Good news, everyone -- Congress passes, and the President signs, a law permitting good folks to "unlock" their cell phones, that is, use their cell phone with a different service provider than the one who sold them the phone. The bill reverses the U.S. Copyright Office's ruling that cell phone unlocking violates the Digital Millenium Copyright Act -- but it doesn't reverse that ruling permanently, meaning that the Copyright Office will determine whether to extend the repeal in three years. Still, it's more freedom for the consumer in the meantime, and if you told the President and Congress to get it done, good job.
Patrick Cockburn notes that Israel's offensive against Palestine actually weakens Israel and strengthens Hamas. He is not the first to note the irony that greater military superiority, and the will to deploy it, is too often antithetical to real political superiority, but having invaded Iraq and spilled so much blood and treasure there over the last decade-plus, Americans should be particularly attuned to this message. And despite the "liberal" media remembering its pro-Israel bias, the shock of Israeli teenagers murdering Palestinian ones may be hard to shake.
Meanwhile, Toledo, Ohio residents can't drink the tap water, and Emily Atkins at Think Progress explains why. Long story short: a massive algae bloom in Lake Erie, where Toledo residents get most of their drinking water, has infested the water with a bacterium called microcystis, which can cause serious liver and digestive tract problems. Toledo residents couldn't drink the water until yesterday, and residents with liver issues couldn't wash in it. We're making it even worse, of course -- the main culprit, phosphorus runoff, is a major by-product of the massive amounts of fertilizers and pesticides in corporate farming.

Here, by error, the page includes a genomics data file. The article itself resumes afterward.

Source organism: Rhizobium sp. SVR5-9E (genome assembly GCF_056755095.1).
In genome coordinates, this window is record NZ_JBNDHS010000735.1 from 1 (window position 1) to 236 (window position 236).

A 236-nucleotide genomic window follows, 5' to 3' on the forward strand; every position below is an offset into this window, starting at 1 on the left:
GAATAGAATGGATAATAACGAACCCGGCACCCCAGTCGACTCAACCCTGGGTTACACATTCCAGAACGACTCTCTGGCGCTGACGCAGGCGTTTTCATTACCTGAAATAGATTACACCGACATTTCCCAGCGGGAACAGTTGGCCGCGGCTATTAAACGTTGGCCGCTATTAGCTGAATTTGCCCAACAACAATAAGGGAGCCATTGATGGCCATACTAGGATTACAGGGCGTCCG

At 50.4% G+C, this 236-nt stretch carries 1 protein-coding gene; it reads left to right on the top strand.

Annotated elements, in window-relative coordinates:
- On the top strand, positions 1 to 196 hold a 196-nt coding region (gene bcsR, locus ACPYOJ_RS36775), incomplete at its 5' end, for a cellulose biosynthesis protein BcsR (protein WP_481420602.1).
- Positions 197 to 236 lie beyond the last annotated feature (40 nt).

ProPublica provides a timeline of the Senate's efforts to investigate CIA torture. It will remind you that the wheels of justice grind slowly, but they do grind on, as the charges that CIA Director Brennan called "spurious allegations about CIA actions that are wholly unsupported by the facts" turned out to be a) not terribly spurious and b) rather well-supported by the facts. Of course, being CIA Director means never having to say you're sorry, even (or especially?) under a Democratic President.
Finally, Tracie McMillian at National Geographic explains how it could be that so many Americans with so many middle-class trappings could still go hungry. Those who poke fun at obese folks needing food stamps may find their minds opened a bit by the reporting herein, where average Americans' declining wages force them to "pit one bill against another" even as easy credit allows them to get cell phones and flat-panel TVs, while our government's corn subsidies make eating fast food an all-too-easy choice for overworked and underpaid Americans.